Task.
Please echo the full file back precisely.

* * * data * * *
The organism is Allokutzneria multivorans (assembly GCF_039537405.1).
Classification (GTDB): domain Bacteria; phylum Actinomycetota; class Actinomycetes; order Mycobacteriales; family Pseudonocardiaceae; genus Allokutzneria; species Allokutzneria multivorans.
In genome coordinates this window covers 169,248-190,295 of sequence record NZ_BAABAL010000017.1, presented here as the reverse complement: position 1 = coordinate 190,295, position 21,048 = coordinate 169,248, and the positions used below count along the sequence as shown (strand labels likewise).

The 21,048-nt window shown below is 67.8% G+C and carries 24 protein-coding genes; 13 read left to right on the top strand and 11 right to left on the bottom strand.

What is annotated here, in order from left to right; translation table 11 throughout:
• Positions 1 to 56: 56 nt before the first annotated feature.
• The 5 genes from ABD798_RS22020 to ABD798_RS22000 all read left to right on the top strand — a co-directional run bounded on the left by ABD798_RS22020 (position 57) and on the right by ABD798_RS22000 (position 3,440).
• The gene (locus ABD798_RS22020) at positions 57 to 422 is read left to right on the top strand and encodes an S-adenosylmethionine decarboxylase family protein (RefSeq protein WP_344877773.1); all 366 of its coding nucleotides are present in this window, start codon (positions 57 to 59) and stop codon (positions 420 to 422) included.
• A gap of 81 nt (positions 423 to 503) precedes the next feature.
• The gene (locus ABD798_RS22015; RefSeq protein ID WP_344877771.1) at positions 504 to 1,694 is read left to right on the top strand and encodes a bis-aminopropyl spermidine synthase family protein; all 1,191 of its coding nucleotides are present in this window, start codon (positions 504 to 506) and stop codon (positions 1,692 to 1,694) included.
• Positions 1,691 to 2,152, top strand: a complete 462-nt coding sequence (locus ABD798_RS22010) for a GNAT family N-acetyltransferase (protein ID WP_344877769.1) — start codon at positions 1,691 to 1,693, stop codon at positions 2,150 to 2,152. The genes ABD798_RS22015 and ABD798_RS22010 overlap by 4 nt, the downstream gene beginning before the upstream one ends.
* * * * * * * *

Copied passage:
The organism is Allokutzneria multivorans (assembly GCF_039537405.1).
Classification (GTDB): domain Bacteria; phylum Actinomycetota; class Actinomycetes; order Mycobacteriales; family Pseudonocardiaceae; genus Allokutzneria; species Allokutzneria multivorans.
In genome coordinates this window covers 169,248-190,295 of sequence record NZ_BAABAL010000017.1, presented here as the reverse complement: position 1 = coordinate 190,295, position 21,048 = coordinate 169,248, and the positions used below count along the sequence as shown (strand labels likewise).

The 21,048-nt window shown below is 67.8% G+C and carries 24 protein-coding genes; 13 read left to right on the top strand and 11 right to left on the bottom strand.

What is annotated here, in order from left to right; translation table 11 throughout:
• Positions 1 to 56: 56 nt before the first annotated feature.
• The 5 genes from ABD798_RS22020 to ABD798_RS22000 all read left to right on the top strand — a co-directional run bounded on the left by ABD798_RS22020 (position 57) and on the right by ABD798_RS22000 (position 3,440).
• The gene (locus ABD798_RS22020) at positions 57 to 422 is read left to right on the top strand and encodes an S-adenosylmethionine decarboxylase family protein (RefSeq protein WP_344877773.1); all 366 of its coding nucleotides are present in this window, start codon (positions 57 to 59) and stop codon (positions 420 to 422) included.
• A gap of 81 nt (positions 423 to 503) precedes the next feature.
• The gene (locus ABD798_RS22015; RefSeq protein ID WP_344877771.1) at positions 504 to 1,694 is read left to right on the top strand and encodes a bis-aminopropyl spermidine synthase family protein; all 1,191 of its coding nucleotides are present in this window, start codon (positions 504 to 506) and stop codon (positions 1,692 to 1,694) included.
• Positions 1,691 to 2,152, top strand: a complete 462-nt coding sequence (locus ABD798_RS22010) for a GNAT family N-acetyltransferase (protein ID WP_344877769.1) — start codon at positions 1,691 to 1,693, stop codon at positions 2,150 to 2,152. The genes ABD798_RS22015 and ABD798_RS22010 overlap by 4 nt, the downstream gene beginning before the upstream one ends.